MICHAEL STEGER: Well, one of the questions that we're confronted with, and this came up in the discussion yesterday prior to dinner, was that you've got a legacy of an empire system that has shaped the identity and the conceptions of not only the American population, but leaders around the world. Including largely in the United States and Europe, there's a complete failed conception of the role of a nation, the role of the contribution nations make to the development of mankind, and you now have emerging a new world system, but it's premised on a completely different conception of the role of nations. And that legacy of empire doesn't just create this geostrategic competition which is now thrusting us towards war, it does create a legacy of thought, of language, of conception. And I think in a certain sense, people have to begin to understand that the scientific conceptions that have been laid out by Kepler and have been advanced to some degree, and Lyn what you've been developing with this conception of economics, is something that people have to realize that when you free the human mind, you unleash a kind of natural creative potential of the future, of discovery, of an ability to expand the human species to the domain of the Solar System. And to a certain extent, people are even unaware of even the chains that have caged in the qualities of the human development.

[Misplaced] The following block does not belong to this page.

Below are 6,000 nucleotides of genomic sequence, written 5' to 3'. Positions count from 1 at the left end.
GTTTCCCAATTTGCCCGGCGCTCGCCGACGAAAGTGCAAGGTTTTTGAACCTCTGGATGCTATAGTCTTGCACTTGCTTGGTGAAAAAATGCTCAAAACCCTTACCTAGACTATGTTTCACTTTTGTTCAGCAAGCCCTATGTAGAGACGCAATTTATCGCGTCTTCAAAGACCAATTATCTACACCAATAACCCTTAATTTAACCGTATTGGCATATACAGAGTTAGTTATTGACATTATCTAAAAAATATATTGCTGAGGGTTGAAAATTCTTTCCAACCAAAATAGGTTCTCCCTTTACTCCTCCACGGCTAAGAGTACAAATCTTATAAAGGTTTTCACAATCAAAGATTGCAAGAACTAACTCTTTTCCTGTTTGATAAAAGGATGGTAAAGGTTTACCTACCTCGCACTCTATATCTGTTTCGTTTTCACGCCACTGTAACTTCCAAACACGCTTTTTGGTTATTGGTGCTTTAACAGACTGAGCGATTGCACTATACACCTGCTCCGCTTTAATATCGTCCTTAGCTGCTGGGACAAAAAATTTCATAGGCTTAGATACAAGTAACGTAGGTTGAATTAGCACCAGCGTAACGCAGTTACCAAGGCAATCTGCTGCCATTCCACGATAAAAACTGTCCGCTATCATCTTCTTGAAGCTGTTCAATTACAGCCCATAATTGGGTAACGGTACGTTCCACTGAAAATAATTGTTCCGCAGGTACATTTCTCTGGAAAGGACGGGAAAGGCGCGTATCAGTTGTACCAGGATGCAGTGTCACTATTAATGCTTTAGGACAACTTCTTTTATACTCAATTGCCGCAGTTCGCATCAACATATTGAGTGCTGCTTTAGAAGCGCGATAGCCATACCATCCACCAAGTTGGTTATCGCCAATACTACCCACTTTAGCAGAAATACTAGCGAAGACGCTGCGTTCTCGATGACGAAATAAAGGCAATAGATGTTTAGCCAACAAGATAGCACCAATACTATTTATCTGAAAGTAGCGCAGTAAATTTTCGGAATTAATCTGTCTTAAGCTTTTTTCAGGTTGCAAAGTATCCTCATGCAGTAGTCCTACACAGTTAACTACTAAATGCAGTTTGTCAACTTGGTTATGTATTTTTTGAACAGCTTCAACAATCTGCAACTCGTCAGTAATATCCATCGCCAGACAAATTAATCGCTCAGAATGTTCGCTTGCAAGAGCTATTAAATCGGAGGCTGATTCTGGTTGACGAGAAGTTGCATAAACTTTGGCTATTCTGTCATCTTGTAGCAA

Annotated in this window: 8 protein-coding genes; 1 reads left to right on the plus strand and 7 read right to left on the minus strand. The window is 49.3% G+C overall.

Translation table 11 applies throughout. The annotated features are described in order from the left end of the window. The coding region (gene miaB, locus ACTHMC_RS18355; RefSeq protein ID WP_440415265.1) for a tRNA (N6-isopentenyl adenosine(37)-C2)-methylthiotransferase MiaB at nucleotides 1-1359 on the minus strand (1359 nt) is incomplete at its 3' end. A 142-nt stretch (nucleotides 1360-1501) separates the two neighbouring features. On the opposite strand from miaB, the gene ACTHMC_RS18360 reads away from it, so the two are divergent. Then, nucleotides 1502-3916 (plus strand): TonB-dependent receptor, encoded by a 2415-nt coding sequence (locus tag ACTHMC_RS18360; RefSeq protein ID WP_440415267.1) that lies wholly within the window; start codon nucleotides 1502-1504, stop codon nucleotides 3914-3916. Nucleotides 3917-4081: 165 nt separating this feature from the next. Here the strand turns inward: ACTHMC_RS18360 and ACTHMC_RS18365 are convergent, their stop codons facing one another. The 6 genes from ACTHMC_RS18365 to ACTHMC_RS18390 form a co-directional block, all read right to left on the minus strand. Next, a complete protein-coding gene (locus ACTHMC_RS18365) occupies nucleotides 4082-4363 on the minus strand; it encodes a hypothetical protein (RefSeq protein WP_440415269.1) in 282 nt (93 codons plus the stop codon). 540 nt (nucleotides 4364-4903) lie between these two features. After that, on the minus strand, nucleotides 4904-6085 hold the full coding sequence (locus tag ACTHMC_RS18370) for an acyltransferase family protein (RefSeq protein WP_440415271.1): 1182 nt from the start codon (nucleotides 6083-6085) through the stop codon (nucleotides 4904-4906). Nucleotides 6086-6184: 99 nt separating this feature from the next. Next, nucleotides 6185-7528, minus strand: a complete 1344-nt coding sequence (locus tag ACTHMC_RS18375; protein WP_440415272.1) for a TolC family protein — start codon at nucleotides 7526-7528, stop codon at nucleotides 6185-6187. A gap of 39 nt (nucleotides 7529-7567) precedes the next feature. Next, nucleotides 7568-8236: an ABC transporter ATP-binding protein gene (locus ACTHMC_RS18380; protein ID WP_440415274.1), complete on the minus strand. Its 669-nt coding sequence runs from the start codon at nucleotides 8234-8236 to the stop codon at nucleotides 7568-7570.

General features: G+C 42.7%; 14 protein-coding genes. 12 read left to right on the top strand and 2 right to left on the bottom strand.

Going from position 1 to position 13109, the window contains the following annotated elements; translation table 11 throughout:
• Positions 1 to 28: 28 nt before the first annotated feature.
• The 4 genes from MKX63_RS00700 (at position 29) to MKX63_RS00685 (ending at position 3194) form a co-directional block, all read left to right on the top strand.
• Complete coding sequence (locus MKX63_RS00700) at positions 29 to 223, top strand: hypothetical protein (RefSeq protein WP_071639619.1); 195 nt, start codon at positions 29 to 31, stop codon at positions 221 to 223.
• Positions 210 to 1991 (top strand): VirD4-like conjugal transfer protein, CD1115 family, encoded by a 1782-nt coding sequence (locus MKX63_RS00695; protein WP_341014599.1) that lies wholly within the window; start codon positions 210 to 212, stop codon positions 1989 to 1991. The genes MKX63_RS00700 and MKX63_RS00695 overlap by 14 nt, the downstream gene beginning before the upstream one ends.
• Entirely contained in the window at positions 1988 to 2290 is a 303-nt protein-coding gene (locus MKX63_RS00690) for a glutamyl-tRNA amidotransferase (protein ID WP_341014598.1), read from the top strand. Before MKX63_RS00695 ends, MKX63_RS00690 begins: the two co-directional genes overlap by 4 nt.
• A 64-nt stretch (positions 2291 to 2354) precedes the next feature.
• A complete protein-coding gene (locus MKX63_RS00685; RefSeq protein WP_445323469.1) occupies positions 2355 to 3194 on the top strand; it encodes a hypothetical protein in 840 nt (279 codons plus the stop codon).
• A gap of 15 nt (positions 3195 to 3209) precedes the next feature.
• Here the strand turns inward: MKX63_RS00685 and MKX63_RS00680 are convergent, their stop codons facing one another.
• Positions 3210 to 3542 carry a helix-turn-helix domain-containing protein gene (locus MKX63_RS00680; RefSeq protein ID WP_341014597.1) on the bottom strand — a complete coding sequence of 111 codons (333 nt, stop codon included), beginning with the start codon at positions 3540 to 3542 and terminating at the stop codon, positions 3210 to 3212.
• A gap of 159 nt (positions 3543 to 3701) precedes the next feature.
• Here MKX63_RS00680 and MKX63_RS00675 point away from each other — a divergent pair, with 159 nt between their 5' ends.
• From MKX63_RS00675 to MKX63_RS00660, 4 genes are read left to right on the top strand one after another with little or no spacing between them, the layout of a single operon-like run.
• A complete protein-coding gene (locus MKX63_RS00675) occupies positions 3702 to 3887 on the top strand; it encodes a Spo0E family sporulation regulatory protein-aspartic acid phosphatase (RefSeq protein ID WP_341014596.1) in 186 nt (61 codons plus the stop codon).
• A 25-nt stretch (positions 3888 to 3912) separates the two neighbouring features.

LAROUCHE: The problem is chiefly the fact that the very principles which the system is based upon are the principles of Kepler, Johannes Kepler. And Kepler's discoveries are the proper definition for setting for the entirety of what we think we are as mankind. For example, people think we'll say, that star out there means this; bunk! There's no such relationship, as such. What's out there is an influence, which we don't really fully understand, as Kepler made this very clear: We do not really fully understand, what that thing is. But we do know that it works. And therefore, we say: Well, this thing works; we don't fully understand yes, but we're going to continue to work, to find out what that thing is. And the human beings who are intelligent, and I mean by intelligent, that they are given intelligence by society, not just naturally intelligent; but that they are able to make discoveries which they make themselves. They make discoveries of principles that they make themselves. These things are changed often, by them, because they have to make corrections about what they thought was the right choice.